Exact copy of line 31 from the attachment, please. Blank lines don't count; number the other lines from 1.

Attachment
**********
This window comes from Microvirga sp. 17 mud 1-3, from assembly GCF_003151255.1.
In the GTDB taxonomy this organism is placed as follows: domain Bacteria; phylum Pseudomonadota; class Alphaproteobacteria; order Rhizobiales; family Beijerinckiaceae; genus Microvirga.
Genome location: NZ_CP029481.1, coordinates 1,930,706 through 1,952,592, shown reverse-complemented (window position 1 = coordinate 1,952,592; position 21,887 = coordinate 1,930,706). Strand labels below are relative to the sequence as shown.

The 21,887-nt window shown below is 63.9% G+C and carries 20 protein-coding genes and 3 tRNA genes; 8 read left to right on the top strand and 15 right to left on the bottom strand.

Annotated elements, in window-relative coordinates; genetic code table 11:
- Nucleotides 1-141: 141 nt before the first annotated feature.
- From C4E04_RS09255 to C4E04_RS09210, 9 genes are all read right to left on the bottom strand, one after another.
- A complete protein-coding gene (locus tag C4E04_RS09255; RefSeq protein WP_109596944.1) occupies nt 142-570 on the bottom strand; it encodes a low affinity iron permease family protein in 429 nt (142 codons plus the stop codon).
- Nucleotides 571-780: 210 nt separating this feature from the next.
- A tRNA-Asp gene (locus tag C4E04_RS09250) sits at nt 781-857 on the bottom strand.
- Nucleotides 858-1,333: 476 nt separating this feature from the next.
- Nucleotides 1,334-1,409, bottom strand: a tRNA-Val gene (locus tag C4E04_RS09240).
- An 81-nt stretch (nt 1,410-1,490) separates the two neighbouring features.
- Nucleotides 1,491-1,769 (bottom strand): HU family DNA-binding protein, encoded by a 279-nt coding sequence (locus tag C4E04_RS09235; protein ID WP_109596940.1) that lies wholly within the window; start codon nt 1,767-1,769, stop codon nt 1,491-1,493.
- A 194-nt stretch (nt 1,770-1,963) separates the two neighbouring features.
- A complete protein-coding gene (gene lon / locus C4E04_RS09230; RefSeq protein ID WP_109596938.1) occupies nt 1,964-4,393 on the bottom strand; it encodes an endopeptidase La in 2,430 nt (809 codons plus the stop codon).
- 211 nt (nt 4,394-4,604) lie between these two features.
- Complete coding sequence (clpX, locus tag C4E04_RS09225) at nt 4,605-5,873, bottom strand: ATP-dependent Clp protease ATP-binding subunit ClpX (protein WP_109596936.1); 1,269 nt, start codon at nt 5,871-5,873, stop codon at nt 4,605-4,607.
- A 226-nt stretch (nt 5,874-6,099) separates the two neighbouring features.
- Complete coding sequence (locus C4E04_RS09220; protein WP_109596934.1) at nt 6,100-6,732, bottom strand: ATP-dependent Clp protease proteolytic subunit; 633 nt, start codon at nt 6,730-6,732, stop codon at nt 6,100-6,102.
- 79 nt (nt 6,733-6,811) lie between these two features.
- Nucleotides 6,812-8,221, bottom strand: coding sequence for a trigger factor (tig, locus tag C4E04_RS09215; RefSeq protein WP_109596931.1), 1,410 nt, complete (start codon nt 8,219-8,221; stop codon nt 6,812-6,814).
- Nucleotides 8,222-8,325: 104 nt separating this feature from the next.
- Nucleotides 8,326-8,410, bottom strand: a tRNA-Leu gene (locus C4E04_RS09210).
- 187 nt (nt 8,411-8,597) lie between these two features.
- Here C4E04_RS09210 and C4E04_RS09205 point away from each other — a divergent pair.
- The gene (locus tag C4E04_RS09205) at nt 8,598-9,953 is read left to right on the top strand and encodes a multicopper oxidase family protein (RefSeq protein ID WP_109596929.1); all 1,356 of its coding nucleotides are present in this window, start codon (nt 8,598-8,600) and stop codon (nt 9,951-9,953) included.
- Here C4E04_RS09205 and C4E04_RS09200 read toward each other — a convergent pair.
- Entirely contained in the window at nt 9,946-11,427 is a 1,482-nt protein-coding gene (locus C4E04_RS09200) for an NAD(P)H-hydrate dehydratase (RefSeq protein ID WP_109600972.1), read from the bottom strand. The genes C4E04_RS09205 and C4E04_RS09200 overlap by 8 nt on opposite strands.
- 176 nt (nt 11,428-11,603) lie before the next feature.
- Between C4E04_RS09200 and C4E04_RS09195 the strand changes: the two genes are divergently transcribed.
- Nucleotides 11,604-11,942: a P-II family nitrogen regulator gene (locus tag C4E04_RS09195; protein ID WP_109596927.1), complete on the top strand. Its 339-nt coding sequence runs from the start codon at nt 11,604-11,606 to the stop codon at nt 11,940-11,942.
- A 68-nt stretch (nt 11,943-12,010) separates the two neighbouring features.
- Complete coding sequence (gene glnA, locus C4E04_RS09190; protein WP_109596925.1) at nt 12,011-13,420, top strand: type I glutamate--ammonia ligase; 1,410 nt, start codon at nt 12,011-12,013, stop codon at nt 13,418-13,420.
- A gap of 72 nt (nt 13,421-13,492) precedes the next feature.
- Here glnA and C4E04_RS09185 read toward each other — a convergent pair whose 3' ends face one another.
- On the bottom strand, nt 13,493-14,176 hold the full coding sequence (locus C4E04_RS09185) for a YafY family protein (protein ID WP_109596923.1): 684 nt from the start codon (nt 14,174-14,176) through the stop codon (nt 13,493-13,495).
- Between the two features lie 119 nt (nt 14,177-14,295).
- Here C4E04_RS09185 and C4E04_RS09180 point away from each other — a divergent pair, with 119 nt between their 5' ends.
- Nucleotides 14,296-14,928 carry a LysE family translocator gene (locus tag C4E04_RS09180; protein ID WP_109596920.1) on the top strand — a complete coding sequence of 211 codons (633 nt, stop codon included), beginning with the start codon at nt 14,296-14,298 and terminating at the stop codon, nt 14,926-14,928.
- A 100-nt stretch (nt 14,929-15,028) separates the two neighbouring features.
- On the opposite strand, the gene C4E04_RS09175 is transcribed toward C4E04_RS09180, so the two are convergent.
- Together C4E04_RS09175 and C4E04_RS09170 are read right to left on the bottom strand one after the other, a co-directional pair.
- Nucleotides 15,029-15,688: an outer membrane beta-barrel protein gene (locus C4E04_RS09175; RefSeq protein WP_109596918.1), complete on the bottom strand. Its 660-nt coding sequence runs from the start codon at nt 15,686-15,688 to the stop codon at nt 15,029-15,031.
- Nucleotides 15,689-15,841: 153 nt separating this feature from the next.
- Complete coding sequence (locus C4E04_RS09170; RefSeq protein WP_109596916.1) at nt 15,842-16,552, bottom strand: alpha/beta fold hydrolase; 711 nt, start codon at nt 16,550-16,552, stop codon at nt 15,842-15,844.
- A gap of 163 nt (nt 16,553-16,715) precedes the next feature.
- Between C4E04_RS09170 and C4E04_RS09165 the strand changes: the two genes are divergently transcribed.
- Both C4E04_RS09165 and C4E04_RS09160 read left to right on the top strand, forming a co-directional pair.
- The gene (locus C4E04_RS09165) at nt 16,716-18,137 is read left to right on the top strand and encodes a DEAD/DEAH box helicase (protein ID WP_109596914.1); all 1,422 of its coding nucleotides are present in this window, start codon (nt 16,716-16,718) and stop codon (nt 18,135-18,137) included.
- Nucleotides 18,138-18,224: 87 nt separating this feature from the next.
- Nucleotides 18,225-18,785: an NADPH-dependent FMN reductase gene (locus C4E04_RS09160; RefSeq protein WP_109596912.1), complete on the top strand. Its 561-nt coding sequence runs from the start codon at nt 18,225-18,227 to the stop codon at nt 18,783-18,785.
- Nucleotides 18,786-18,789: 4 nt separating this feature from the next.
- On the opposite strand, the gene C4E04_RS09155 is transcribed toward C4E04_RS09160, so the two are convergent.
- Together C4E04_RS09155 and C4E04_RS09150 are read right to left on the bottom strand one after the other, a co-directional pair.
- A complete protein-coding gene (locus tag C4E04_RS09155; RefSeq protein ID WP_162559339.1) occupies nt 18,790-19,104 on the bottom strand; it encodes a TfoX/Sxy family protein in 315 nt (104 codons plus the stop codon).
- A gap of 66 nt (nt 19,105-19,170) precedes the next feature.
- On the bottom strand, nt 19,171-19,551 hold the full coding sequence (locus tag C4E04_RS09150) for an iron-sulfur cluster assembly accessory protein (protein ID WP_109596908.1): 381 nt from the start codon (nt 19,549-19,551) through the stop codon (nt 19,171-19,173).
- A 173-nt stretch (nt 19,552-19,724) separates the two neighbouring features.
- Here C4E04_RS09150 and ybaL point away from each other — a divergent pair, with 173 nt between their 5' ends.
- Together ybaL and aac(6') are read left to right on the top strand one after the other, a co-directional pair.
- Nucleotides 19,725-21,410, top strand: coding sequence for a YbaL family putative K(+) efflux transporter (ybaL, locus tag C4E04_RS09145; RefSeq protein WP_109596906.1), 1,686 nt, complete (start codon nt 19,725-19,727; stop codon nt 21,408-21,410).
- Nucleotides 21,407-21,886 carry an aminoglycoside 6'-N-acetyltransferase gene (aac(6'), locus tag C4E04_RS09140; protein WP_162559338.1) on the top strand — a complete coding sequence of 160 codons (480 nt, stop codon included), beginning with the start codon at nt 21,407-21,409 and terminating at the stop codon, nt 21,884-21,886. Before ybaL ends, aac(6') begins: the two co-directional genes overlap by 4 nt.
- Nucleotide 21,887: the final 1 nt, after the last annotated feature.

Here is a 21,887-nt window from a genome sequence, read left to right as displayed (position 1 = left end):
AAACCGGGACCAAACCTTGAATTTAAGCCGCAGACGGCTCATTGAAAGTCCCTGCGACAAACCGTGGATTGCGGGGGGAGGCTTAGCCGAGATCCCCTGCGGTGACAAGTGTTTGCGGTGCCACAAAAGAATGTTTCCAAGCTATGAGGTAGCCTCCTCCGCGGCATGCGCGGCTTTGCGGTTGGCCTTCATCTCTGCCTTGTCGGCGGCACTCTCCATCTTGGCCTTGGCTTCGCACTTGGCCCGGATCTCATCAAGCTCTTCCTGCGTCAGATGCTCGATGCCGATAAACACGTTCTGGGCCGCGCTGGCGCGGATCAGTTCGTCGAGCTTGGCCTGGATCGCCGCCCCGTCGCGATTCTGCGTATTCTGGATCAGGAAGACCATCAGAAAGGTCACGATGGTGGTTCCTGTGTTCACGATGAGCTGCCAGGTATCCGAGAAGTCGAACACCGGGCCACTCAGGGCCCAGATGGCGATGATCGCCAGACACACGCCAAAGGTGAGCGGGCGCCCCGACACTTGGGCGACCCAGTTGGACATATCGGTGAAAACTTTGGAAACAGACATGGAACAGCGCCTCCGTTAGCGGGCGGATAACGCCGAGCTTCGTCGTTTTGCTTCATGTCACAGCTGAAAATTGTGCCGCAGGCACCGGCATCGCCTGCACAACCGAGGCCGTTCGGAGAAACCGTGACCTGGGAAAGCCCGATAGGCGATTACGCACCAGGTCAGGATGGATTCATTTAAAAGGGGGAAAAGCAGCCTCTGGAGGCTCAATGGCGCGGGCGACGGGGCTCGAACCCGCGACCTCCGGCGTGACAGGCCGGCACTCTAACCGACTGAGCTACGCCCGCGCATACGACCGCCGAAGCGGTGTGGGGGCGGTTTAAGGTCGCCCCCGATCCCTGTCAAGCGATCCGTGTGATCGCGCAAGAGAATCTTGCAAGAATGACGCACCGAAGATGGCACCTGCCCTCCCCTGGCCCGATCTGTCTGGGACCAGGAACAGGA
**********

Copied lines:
- Between C4E04_RS09200 and C4E04_RS09195 the strand changes: the two genes are divergently transcribed.